‘There is no fear in love, but perfect love casts out fear.’ 1
4.18 It is impossible to reconcile these two outlooks on
religious life. They both derive from the same sacred
text. And if
our scripture shows us two equally valid but different ways of
approaching the religious life, surely we are encouraged to seek our
own way of approaching the religious life, to value our own spiritual
journey and to recognise the validity of other peoples’ approach to the
religious life and value their journeys.
At the end of the journey towards Jerusalem, the disciples faithfully
following Jesus, for one year or perhaps three, come together, finally,
to the upper room, and what does Jesus do? According to
washes the disciples feet. For me Jesus, thereby
journey each of the disciples had made to come to that
acknowledges the hardships they have suffered, the deprivations, the
fears. Jesus acknowledges that the road has been hard, and
their feet with warm water to ease away their tiredness. I
he didn’t use cold water to wake them up or hot water to scald
It was not about cleanliness, for if that was the case he would have
washed their hands. The road had been hard, the journey
took so long.
The pilgrimage that each of them had made, while superficially might
have been the same geographically, was different for them
spiritually. For Simon and Andrew it meant leaving regular
as fisher-persons, Matthew left the hated job of the tax gatherer,
James and John left their normal occupations and their political
zealotry. They all had to learn that following did not
and prestige. Some of these things were self inflicted,
accidents of birth, again others products of the society in which they
lived. And perhaps the mental illness of this demoniac was
other of these things, yet his path to God is accepted as everyone
Jesus doesn’t come to torment anyone, he comes to take away that which
torments us. And this is not necessarily something that is
As I listened to the gospel story being read this morning, the story of
the woman in the house of Simon the Pharisee, I was struck by the
physicality of her love. Simon’s faith was primarily
whereas the woman’s faith was expressed by gesture and
considered the intellect as clean and the physical as
considered the intellect as above sin, which concept perhaps we do well
to challenge. Not unsurprisingly Jesus warms to the woman’s
rather than Simon’s. And we speak of Jesus as the word made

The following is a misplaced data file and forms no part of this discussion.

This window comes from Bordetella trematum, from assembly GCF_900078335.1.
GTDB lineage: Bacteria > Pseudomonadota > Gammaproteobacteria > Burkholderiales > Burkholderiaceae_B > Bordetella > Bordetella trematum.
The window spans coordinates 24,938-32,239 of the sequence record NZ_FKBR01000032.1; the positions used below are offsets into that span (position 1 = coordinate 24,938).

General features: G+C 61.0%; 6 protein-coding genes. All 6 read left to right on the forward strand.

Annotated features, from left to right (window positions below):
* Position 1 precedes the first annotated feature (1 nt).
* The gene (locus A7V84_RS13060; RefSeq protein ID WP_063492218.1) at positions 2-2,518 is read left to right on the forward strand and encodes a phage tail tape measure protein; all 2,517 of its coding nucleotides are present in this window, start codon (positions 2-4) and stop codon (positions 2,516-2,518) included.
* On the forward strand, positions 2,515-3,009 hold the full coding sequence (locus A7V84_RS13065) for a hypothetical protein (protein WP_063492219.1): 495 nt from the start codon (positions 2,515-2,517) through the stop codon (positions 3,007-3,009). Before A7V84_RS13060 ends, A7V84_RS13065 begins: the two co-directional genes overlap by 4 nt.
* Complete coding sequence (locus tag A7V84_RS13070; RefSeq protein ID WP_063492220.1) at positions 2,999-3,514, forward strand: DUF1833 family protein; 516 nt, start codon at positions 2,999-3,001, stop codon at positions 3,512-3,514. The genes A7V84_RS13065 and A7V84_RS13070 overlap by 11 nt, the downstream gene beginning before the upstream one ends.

this ought to guide us to a faith which is more than intellectual.
And I wonder if it is precisely here that we find the antidote to this
man’s demons, as well as our own. It was not something
but something physical that happened between Jesus and this demoniac,
analogous to the washing of the disciples’ feet. I note
that when the
people of the town came to Jesus, they found the man clothed - perhaps
for the first time in his life. If nothing else, Jesus
man, and this is certainly physical, not mental.
The healing of our fears will come not by intellectual assent to
particular doctrines (even the doctrine of transubstantiation) but
through the warmth of companionship and intimacy, which now must come
though our own physical presence and actions, not through Jesus’.
Fear causes divisions between people. Alienation, marginalisation
denominationalism are all products of fear and they serve only to
continue and exacerbate fear. Physical intimacy between
through all this, and it was precisely this that Jesus seemed so good
at, and good at with all people, even those afflicted with
Recently a number of people here in Christchurch, including myself,
thoroughly enjoyed a day with the Rev’d Professor Barbara Brown Taylor
and she was speaking about spiritual practice in ordinary
words made me wonder how we ‘naturally’ think of prayer (as primarily a
intellectual activity) as spiritual but not sexual intimacy (as
primarily a physical activity).
Jesus gives of himself in the physicality of the sacraments, and over
many years I can only accept this gift of himself, and try to give of
myself equally, as physically, to others for it is in this way that my
fears may finally be overcome as well as helping the fears of others